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Should you face the music over dividend cuts and dip into capital?

Should you face the music over dividend cuts and dip into capital? It’s seen as taboo – but some experts say now may be the time to break the golden rule

By ANNE ASHWORTH FOR THE DAILY MAIL
PUBLISHED: 21:51, 2 October 2020 | UPDATED: 13:26, 4 October 2020

These are dispiriting days for those needing a decent income from their investments, and for anyone in that situation, tough decisions now loom.

Alarmingly, negative interest rates are on the Bank of England’s agenda, making deposit-based savings even less attractive.

At the same time, many companies have cut their dividends either because they have been ordered to by regulators or because of a general view it is wrong to make distributions during the pandemic.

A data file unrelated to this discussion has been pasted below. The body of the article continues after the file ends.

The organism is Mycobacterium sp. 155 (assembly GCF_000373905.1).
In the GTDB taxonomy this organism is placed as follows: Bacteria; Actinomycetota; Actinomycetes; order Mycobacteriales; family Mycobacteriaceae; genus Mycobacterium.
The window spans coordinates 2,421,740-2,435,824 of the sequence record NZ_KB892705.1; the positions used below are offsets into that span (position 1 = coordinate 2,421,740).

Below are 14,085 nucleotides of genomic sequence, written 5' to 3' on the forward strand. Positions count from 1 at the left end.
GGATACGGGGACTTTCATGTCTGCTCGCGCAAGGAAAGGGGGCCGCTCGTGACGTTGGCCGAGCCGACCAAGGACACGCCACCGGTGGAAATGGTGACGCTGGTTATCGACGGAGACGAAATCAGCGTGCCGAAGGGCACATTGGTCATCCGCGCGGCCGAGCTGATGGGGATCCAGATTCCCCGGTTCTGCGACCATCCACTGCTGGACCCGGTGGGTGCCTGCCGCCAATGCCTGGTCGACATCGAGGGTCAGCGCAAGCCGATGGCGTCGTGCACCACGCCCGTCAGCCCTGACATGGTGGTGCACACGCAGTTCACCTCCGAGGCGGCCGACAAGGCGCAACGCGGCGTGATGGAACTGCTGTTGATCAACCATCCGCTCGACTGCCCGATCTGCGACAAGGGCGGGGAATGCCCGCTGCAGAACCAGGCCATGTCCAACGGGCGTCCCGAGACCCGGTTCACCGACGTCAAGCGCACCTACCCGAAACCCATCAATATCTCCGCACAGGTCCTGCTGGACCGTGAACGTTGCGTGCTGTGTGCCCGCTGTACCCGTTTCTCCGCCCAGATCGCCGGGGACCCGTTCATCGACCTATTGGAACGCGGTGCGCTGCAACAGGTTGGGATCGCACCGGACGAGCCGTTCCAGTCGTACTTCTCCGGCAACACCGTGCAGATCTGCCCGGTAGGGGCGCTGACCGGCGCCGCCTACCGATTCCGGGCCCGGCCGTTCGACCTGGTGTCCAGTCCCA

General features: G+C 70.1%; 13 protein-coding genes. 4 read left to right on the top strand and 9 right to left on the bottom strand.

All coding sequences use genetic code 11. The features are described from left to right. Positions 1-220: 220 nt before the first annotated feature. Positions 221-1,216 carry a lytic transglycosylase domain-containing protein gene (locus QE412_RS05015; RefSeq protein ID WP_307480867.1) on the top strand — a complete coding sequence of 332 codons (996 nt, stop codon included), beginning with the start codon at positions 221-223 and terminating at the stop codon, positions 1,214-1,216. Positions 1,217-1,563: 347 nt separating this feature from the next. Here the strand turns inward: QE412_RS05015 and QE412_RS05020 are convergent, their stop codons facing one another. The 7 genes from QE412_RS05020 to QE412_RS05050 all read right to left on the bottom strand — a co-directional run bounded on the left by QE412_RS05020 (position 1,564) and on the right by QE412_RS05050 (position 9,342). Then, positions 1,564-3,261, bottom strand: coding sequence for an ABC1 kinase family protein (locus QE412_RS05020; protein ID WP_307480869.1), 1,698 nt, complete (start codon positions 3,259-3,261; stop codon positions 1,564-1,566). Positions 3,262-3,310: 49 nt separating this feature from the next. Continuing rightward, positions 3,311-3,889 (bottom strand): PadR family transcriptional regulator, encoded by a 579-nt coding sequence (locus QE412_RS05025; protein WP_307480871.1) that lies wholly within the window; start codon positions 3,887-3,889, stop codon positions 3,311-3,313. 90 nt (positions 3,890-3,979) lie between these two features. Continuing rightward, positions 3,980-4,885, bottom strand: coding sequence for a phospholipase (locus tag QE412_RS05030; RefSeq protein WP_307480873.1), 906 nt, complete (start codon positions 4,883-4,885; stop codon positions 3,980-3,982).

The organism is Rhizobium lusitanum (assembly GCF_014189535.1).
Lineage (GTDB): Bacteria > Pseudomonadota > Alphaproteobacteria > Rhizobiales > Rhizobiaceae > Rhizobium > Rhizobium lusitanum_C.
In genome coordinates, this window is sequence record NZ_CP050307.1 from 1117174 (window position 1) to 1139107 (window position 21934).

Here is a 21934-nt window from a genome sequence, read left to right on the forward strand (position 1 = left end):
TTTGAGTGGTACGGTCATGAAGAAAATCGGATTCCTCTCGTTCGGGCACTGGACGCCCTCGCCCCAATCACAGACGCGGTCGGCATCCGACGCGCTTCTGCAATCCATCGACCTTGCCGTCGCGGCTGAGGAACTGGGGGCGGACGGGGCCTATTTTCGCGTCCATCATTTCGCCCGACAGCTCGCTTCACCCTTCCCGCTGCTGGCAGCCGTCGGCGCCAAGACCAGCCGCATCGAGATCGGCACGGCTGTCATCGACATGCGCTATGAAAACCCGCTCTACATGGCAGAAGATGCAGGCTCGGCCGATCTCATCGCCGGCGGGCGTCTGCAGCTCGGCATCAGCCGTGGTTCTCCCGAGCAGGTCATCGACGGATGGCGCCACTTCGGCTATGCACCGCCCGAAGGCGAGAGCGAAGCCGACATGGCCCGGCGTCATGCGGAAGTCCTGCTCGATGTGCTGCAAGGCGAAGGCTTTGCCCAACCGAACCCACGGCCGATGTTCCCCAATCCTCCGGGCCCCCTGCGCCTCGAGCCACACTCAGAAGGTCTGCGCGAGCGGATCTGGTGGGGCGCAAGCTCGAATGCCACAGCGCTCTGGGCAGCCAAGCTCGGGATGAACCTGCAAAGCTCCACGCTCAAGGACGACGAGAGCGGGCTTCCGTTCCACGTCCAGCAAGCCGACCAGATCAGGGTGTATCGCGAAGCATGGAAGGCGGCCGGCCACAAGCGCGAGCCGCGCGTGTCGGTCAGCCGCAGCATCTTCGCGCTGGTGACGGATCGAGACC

No fewer than 35 FTSE 100 firms have cut, cancelled or suspended dividends this year. Payouts could be as much a third down on 2019 at just £60billion.

So with income streams drying up, is now the time to think the previously unthinkable, and dip into your capital?

…For some investors, this strategy may involve too much risk. By dipping into capital, you are reducing the pot on which you earn your profits and dividends in the future. But re-thinking your approach can still be a way to boost your earnings.

Investment trusts can provide growth and income because they can dig into their reserves…

James Carthew of analytics group QuotedData suggests trusts which back housing for the homeless or social housing.

The HOME trust, which is being launched this month by wealth manager Alvarium will target a total return of 7.5 per cent by building and funding accommodation for homeless people that is let to charities or housing associations. These bodies receive housing benefit from the Government.

This income may not be guaranteed, but default is unlikely. The same applies to the rental income stream received by the social housing trusts Civitas and Triple Point which both yield close to 5 per cent.

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